6. @den748 Funny you mention your experience Bulle Rock, same thing happened with my friend 3 week ago. He played Bulle Rock for the first time and realize it was next level compared to all of the other Baltimore area public courses, then I mentioned it was a Pete Dye course and he said "That makes a lot of sense". Bulle Rock is well thought out, and its really hard to come up with a bad or uninteresting hole there. - I mostly judge it on layout, which can take a variety of different forms (is it hard but fair, is it a fun course with a lot of risk/reward, is it a cool routing). - I think the "extras" and service at most public courses I typically ignore, I don't expect much and haven't run across anything truly spectacular at the public courses I've played. It does impact how I view a private club, the little things go a long way when you or the member you're a guest of is paying for an experience that should be much better than playing a public course. - Conditioning is tough, I'll definitely avoid courses that are consistently poorly conditioned, but I think of it as more of a qualifier. Condition can change based on the year and weather, who's running the course, the economy, etc. So I typically won't just say that course is terrible, just because it isn't well conditioned. It will usually be a "Yeah i like the layout, but its not well maintained" or "I avoid it because its not that great of a course and the conditioning always sucks". - SLOW ROUND - Sure fire way to get me to hate a course. Sometimes its slow golfers, but a lot of times is trying to put tee times 5 minute apart and/or being completely apathetic to marshaling the course. I'll give a course two to three chances, but if I have multiple 5 hour rounds, then I'm probably not coming back unless management changes.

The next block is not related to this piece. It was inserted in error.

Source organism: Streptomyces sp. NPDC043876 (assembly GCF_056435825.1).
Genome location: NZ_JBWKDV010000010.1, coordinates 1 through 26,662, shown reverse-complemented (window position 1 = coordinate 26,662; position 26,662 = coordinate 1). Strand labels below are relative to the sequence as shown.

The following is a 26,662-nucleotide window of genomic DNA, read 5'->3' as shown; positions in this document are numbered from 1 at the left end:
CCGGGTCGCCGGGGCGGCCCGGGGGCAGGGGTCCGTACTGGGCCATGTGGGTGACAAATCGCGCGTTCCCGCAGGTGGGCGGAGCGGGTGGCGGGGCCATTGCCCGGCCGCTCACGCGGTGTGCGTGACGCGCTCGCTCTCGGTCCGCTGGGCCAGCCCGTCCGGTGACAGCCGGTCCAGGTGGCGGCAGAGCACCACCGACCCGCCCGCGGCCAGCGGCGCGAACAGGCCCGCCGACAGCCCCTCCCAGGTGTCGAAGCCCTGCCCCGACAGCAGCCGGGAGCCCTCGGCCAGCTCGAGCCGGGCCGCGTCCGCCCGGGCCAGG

7. Anyone have a subscription service they recommend for cigars? I was hoping to look into one that can better introduce me to the world of cigars, I'm not a stranger to cigars and know the basics, but I wouldn't say I'm a regular cigar smoker either. Preferably a service lets you choose frequency (monthly, bi-monthly, quarterly) too. Looking forward to any recommendations, thanks!
  8. When I belonged to a country club a couple years ago (late 20s), I used to walk carrying my bag and I played with guys 15-30 years older than me but also some guys in their 20s and 30s. I was weary of the stigma of using a push cart until finally someone convinced me i was being dumb. As many other have said 1. It definitely can save you strokes coming in 2. Why put the wear and tear on your body if you play a lot? Also it just makes the round more enjoyable. I could definitely see where maybe some courses don't fit a push cart as well, but I'd argue most of those courses would also be terrible courses to walk, or maybe if you don't play often then a push car adds something else that costs money and you have to lug around. I think its a good investment though, especially if you belong to a club and acquire a lot of shop credit (as i did to purchase mine).
  9. I think it's pretty logical. Just think about the tour striker or similar training aides, they aren't doing anything revolutionary, just forcing you to compress the ball and hit the sweet spot. Blades are essentially making you do the same thing, just figure out how to hit the ball in the sweet spot more often. The key as always is practice, you can't buy blades play once a month (or use a training aide once a month) and think your ball striking will just get better over time.